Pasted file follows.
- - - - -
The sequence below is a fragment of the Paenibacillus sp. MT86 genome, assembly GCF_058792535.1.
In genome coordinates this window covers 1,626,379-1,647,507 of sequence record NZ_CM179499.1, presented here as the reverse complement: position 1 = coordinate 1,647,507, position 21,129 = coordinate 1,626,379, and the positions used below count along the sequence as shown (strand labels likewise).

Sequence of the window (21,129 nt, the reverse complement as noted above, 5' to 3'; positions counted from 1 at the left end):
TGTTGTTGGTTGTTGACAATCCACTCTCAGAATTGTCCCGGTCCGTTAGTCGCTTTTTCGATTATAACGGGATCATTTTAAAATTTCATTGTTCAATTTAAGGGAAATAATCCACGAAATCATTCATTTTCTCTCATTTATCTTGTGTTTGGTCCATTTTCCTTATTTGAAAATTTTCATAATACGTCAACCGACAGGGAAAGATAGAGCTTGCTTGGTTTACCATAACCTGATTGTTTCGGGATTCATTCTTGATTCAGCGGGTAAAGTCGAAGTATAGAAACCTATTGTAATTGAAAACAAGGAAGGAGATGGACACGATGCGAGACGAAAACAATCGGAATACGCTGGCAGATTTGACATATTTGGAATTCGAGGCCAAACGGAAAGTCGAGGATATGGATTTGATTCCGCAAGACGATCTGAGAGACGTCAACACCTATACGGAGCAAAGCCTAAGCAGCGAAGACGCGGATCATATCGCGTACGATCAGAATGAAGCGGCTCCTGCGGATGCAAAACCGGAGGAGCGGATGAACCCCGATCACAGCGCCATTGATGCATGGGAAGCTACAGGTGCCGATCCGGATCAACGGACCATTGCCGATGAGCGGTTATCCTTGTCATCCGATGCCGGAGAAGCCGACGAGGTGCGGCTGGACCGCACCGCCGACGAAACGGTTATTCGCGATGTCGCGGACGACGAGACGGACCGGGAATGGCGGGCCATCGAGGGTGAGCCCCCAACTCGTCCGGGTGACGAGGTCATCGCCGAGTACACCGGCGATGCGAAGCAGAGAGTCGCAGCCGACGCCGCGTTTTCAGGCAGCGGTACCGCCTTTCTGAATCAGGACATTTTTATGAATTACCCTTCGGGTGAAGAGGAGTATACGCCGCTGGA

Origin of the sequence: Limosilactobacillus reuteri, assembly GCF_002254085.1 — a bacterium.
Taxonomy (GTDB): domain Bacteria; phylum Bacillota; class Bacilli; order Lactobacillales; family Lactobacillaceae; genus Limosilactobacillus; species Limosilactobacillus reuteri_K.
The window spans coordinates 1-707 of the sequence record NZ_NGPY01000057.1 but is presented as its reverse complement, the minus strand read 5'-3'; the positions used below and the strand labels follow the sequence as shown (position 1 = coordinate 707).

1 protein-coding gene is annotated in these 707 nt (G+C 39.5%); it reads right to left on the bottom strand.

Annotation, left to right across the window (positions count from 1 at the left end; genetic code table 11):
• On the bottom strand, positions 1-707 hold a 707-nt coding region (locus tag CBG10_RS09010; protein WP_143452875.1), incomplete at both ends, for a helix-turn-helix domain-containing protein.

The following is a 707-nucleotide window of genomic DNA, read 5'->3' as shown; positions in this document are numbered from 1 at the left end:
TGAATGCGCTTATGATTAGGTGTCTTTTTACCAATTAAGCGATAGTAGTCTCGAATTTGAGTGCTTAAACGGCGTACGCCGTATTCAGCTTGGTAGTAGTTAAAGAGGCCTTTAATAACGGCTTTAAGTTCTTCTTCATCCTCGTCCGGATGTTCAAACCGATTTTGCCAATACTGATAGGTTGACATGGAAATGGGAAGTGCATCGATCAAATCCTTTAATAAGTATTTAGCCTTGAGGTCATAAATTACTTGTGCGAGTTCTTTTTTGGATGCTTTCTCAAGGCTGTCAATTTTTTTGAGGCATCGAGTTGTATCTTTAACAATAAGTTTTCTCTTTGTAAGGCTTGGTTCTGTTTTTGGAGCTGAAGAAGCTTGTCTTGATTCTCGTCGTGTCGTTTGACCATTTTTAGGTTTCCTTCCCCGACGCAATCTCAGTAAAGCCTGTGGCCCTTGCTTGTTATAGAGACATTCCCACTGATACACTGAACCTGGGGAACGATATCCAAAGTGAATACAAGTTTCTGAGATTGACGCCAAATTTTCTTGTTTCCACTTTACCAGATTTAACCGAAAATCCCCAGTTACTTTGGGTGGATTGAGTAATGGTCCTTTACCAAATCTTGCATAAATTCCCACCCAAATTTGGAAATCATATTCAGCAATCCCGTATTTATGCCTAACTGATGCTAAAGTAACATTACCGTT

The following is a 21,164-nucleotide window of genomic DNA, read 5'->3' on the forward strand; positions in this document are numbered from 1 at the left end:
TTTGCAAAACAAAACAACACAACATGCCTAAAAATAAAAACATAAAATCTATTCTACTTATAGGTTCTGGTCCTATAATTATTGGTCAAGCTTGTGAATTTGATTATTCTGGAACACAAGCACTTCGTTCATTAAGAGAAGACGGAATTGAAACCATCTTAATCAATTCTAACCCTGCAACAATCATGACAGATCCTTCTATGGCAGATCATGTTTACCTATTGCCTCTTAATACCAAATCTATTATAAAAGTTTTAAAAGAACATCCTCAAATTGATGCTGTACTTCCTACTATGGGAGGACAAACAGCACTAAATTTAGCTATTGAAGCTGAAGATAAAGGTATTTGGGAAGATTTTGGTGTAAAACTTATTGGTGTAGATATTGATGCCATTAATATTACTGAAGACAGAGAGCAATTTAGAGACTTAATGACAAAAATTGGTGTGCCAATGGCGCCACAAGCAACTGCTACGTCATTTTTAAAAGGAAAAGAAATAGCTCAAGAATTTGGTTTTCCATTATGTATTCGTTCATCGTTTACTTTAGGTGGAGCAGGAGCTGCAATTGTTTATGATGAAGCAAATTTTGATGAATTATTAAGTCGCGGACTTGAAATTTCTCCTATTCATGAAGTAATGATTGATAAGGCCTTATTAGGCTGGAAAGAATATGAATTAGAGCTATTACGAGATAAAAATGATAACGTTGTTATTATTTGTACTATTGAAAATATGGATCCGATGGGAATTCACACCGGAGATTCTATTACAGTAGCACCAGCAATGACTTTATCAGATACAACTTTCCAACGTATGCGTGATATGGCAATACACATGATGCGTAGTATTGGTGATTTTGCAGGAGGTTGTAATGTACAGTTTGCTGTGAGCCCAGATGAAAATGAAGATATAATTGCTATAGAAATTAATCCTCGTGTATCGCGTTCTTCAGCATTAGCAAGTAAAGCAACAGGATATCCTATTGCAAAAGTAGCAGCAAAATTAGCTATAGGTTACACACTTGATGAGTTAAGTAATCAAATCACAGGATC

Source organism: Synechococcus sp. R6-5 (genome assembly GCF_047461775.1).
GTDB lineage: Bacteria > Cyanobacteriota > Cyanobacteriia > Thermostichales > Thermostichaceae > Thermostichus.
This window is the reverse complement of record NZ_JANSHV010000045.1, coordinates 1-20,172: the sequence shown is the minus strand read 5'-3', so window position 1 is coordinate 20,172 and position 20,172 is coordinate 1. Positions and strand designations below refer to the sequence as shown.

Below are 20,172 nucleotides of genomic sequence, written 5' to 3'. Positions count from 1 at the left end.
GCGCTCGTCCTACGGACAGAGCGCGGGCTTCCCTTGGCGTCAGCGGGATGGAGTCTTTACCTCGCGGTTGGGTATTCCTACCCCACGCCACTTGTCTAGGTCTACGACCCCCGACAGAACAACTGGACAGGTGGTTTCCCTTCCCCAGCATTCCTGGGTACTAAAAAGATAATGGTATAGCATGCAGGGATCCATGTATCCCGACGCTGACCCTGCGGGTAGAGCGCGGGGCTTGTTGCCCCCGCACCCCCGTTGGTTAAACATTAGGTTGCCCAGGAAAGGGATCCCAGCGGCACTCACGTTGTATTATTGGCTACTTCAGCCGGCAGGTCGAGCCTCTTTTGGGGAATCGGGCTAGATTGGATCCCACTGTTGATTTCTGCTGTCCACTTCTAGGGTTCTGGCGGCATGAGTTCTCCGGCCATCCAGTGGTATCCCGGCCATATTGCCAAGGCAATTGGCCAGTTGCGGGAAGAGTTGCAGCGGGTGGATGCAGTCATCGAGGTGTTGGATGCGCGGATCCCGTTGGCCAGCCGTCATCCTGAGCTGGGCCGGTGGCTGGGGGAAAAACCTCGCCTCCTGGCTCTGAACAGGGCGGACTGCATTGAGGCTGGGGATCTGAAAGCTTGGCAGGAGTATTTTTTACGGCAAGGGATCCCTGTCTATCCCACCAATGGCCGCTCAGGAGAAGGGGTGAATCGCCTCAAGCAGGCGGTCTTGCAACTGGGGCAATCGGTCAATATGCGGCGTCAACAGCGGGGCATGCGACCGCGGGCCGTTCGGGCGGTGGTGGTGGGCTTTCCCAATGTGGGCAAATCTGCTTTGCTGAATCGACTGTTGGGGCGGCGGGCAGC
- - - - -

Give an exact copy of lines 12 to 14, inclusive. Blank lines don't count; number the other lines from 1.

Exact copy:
TGAATGCGCTTATGATTAGGTGTCTTTTTACCAATTAAGCGATAGTAGTCTCGAATTTGAGTGCTTAAACGGCGTACGCCGTATTCAGCTTGGTAGTAGTTAAAGAGGCCTTTAATAACGGCTTTAAGTTCTTCTTCATCCTCGTCCGGATGTTCAAACCGATTTTGCCAATACTGATAGGTTGACATGGAAATGGGAAGTGCATCGATCAAATCCTTTAATAAGTATTTAGCCTTGAGGTCATAAATTACTTGTGCGAGTTCTTTTTTGGATGCTTTCTCAAGGCTGTCAATTTTTTTGAGGCATCGAGTTGTATCTTTAACAATAAGTTTTCTCTTTGTAAGGCTTGGTTCTGTTTTTGGAGCTGAAGAAGCTTGTCTTGATTCTCGTCGTGTCGTTTGACCATTTTTAGGTTTCCTTCCCCGACGCAATCTCAGTAAAGCCTGTGGCCCTTGCTTGTTATAGAGACATTCCCACTGATACACTGAACCTGGGGAACGATATCCAAAGTGAATACAAGTTTCTGAGATTGACGCCAAATTTTCTTGTTTCCACTTTACCAGATTTAACCGAAAATCCCCAGTTACTTTGGGTGGATTGAGTAATGGTCCTTTACCAAATCTTGCATAAATTCCCACCCAAATTTGGAAATCATATTCAGCAATCCCGTATTTATGCCTAACTGATGCTAAAGTAACATTACCGTT

The following is a 21,164-nucleotide window of genomic DNA, read 5'->3' on the forward strand; positions in this document are numbered from 1 at the left end:
TTTGCAAAACAAAACAACACAACATGCCTAAAAATAAAAACATAAAATCTATTCTACTTATAGGTTCTGGTCCTATAATTATTGGTCAAGCTTGTGAATTTGATTATTCTGGAACACAAGCACTTCGTTCATTAAGAGAAGACGGAATTGAAACCATCTTAATCAATTCTAACCCTGCAACAATCATGACAGATCCTTCTATGGCAGATCATGTTTACCTATTGCCTCTTAATACCAAATCTATTATAAAAGTTTTAAAAGAACATCCTCAAATTGATGCTGTACTTCCTACTATGGGAGGACAAACAGCACTAAATTTAGCTATTGAAGCTGAAGATAAAGGTATTTGGGAAGATTTTGGTGTAAAACTTATTGGTGTAGATATTGATGCCATTAATATTACTGAAGACAGAGAGCAATTTAGAGACTTAATGACAAAAATTGGTGTGCCAATGGCGCCACAAGCAACTGCTACGTCATTTTTAAAAGGAAAAGAAATAGCTCAAGAATTTGGTTTTCCATTATGTATTCGTTCATCGTTTACTTTAGGTGGAGCAGGAGCTGCAATTGTTTATGATGAAGCAAATTTTGATGAATTATTAAGTCGCGGACTTGAAATTTCTCCTATTCATGAAGTAATGATTGATAAGGCCTTATTAGGCTGGAAAGAATATGAATTAGAGCTATTACGAGATAAAAATGATAACGTTGTTATTATTTGTACTATTGAAAATATGGATCCGATGGGAATTCACACCGGAGATTCTATTACAGTAGCACCAGCAATGACTTTATCAGATACAACTTTCCAACGTATGCGTGATATGGCAATACACATGATGCGTAGTATTGGTGATTTTGCAGGAGGTTGTAATGTACAGTTTGCTGTGAGCCCAGATGAAAATGAAGATATAATTGCTATAGAAATTAATCCTCGTGTATCGCGTTCTTCAGCATTAGCAAGTAAAGCAACAGGATATCCTATTGCAAAAGTAGCAGCAAAATTAGCTATAGGTTACACACTTGATGAGTTAAGTAATCAAATCACAGGATC